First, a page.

Houthis Threaten to Escalate Conflict in Hodeidah

Houthi militias threatened on Saturday to blow up the situation in Hodeidah as the group intensified attacks against vital sites and government-controlled positions east and south of the city. 

The insurgents' defense minister, Mohammed al-Atefi, warned government forces, saying, “Our combat readiness is higher than ever and we possess strong deterrent, defensive, and offensive options.”

He said there would be surprises and an effective force to be used in the coming days and in a timely manner.

Observers in Yemen assume that militias have lately received new types of missiles from Iran. 

They said Iranian weapons were smuggled to Hodeidah and the western Yemeni shores, where Houthis still control a large part of land overlooking the Red Sea, including the ports of Hodeidah, Saleef, and Ras Issa.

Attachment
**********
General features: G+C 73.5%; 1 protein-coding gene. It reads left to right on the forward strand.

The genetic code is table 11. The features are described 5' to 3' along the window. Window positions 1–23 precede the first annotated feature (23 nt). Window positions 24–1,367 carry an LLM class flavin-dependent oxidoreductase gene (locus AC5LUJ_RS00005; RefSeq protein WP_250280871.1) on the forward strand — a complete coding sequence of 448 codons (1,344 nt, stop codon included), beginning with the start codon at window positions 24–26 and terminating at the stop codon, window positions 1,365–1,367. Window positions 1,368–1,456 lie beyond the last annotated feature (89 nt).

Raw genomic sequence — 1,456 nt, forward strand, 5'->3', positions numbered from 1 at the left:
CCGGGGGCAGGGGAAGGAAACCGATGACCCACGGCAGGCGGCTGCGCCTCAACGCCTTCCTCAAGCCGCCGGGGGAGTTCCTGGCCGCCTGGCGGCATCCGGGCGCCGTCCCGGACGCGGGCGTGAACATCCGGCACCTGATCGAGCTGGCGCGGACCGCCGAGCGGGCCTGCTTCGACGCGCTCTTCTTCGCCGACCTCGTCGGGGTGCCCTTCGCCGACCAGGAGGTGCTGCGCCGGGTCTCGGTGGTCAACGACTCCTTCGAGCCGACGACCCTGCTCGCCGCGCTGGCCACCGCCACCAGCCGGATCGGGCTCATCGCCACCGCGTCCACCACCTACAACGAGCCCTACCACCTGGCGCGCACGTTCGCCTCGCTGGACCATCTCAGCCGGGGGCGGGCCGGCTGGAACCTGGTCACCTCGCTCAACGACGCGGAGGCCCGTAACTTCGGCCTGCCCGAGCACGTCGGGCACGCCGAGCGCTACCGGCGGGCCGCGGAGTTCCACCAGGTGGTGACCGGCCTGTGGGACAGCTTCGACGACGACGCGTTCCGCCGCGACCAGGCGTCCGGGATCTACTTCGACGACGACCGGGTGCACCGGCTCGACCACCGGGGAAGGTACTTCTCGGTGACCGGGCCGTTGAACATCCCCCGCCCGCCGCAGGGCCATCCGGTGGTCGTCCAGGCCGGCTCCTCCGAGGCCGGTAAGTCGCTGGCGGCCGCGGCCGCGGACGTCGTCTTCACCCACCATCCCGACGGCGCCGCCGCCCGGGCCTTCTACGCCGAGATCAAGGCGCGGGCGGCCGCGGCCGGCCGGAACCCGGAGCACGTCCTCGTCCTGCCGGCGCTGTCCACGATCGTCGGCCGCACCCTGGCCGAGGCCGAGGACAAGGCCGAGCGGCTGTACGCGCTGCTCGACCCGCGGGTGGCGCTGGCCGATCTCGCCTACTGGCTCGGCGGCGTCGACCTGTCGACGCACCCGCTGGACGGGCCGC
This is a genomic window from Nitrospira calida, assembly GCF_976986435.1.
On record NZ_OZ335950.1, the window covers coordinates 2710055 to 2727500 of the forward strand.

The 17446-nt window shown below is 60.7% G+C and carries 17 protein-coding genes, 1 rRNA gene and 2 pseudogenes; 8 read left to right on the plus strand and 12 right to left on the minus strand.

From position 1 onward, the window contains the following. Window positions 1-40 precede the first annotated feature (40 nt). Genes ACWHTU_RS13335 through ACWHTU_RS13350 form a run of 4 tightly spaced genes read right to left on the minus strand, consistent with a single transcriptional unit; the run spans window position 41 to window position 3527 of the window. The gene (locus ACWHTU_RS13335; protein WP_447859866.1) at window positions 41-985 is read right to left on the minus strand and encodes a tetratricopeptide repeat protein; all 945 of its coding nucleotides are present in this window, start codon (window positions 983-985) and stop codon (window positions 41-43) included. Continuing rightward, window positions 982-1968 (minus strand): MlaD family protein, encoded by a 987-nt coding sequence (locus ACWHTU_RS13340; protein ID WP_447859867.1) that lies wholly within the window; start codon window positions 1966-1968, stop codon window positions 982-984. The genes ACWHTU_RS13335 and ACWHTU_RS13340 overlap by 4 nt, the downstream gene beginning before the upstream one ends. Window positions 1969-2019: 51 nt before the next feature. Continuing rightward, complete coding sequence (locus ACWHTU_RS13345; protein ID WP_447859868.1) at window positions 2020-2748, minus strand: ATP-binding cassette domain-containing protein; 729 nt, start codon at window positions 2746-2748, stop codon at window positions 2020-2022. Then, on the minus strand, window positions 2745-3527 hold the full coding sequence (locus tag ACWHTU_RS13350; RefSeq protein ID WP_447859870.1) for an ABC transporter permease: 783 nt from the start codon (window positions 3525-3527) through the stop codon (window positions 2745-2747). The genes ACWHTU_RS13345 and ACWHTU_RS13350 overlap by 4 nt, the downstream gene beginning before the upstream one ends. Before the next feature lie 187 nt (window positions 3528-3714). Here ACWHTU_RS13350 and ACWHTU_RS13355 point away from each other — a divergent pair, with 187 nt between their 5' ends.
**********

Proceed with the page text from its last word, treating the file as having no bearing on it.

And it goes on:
Meanwhile, Yemen’s Minister of Information Muammar al-Eryani posted on his Twitter page a video showing a large fire at the Thabet's Brothers factories east of Hodeidah, which is controlled by government forces. 

He said the fire was caused by Houthi bombs.

Eryani warned that the legitimate government in Yemen has lost its patience and called on UN envoy Martin Griffiths, and head of UN monitoring mission Lieutenant-General Michael Lollesgaard to take a clear position on the militias’ insistence on a flare-up in Hodeidah and on violating the truce. 

Last week, Houthis informed UN officials in Sanaa they contended to maintain security presence in Hodeidah and its ports, refusing to surrender to the legitimate government or end their security and administrative presence in the city.

Griffths is holding talks with warring parties in a last-ditch effort to save a ceasefire agreement reached in Sweden last December between the government and Houthis, after both sides agreed on a preliminary compromise for redeploying forces from the port city of Hodeidah.